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The researchers also assessed the impact of the dust on immune function. Using a broncho-alveolo lavage, they analyzed the fluid for cytokines IL-2, IL-4, IL-6, interferon-gamma, and the anti-inflammatory IL-10. None of the dust-treated mice had elevated IL-4 levels that would have indicated a pro-allergic response. The pro-inflammatory IL-2 levels, however, were markedly elevated in the mice treated with Iraq dust, and they also had reduced IL-10 levels.
“In short, inhaling the dust in our model shows pro-inflammatory and immunosuppressant responses that lead to lung injury,” Szema summarized.
That’s no surprise, said Rosie Torres, cofounder of Burn Pits 360.
“Ninety-five percent of the 2,000 people on our registry suffer from respiratory illnesses,” she told U.S. Medicine.
Her organization maintains a registry of more than 2,000 individuals, which has been used by researchers over the last few years to study the associations between exposures and specific illnesses.
The newly legislated VA burn-pit registry will further advance the study of those linkages, but Torres said she plans to keep the Burn Pit 360 registry up and growing for use by researchers.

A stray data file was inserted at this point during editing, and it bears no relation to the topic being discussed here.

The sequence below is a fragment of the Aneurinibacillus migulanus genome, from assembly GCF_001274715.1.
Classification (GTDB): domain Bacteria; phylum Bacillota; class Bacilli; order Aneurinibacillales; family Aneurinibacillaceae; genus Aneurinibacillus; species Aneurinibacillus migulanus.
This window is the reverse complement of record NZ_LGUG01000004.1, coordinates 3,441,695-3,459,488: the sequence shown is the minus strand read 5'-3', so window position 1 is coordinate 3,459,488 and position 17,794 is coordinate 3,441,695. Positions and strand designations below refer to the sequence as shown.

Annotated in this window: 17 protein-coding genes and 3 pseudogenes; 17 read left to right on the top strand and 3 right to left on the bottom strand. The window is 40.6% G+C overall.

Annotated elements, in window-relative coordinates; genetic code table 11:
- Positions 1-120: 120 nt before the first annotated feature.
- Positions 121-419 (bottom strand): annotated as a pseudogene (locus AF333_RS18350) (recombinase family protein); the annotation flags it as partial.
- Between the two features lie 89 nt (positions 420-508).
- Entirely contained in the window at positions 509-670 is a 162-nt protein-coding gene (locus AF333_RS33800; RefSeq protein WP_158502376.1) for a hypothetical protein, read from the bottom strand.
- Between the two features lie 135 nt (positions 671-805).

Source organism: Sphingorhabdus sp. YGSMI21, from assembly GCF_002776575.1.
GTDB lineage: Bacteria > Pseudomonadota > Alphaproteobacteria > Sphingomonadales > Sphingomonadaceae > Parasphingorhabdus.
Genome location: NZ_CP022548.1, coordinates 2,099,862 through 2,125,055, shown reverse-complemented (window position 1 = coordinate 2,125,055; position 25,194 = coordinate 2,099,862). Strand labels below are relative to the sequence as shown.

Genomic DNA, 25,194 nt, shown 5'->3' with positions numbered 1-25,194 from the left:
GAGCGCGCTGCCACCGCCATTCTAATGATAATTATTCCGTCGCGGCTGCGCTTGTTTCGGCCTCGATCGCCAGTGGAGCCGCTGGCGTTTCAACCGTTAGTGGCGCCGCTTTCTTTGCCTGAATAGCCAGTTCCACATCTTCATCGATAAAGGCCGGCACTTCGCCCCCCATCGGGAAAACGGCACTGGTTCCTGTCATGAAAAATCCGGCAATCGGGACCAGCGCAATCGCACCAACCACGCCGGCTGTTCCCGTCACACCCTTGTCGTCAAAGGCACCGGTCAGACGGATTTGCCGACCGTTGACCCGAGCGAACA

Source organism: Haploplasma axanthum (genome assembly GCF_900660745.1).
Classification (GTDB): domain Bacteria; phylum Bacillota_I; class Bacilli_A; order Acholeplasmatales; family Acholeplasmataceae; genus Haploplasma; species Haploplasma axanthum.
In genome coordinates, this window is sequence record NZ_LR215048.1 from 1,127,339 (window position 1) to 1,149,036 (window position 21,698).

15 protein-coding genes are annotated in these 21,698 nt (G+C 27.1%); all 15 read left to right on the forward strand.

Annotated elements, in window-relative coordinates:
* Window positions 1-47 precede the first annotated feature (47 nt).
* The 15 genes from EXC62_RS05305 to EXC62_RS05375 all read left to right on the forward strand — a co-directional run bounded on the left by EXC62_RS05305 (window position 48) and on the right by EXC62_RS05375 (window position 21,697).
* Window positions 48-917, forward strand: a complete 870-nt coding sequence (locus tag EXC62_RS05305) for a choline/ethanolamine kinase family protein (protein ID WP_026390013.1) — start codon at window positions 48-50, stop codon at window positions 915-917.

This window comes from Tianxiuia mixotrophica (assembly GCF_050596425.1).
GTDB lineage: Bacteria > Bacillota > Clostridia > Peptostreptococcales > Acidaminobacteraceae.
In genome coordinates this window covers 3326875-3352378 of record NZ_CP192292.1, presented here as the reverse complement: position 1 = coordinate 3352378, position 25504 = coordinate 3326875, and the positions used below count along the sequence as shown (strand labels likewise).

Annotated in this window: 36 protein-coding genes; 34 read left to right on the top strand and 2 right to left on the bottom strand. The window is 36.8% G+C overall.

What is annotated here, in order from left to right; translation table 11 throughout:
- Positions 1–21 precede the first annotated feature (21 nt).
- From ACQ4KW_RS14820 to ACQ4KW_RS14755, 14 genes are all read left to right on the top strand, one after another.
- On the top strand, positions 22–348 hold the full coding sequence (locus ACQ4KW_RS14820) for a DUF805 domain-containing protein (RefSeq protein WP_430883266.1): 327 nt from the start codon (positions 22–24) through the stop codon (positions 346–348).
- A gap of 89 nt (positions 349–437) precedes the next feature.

“We will encourage people to register on both, once the VA has their registry up,” said Torres. “We want to make sure that information is available in as close to real time as possible for researchers.”
Several studies presented at this year’s and previous symposia relied on data from the Burn Pits 360 registry.
While the new legislation is specific to burn pits, the medical research required to fully understand the causes of respiratory and other illnesses among deployed servicemembers will need to examine many other, less discrete, factors as well, as the Stony Brook team’s studies showed.
“Burn pits were just one of the many deployment exposures service members confronted when serving in Afghanistan and Iraq. We need to gain a better understanding about other exposures as well,” Daniel Sullivan, president, the Sergeant Sullivan Center, told U.S. Medicine. The Sullivan Center is a Washington-based nonprofit group that seeks to increase knowledge of post-deployment illnesses.
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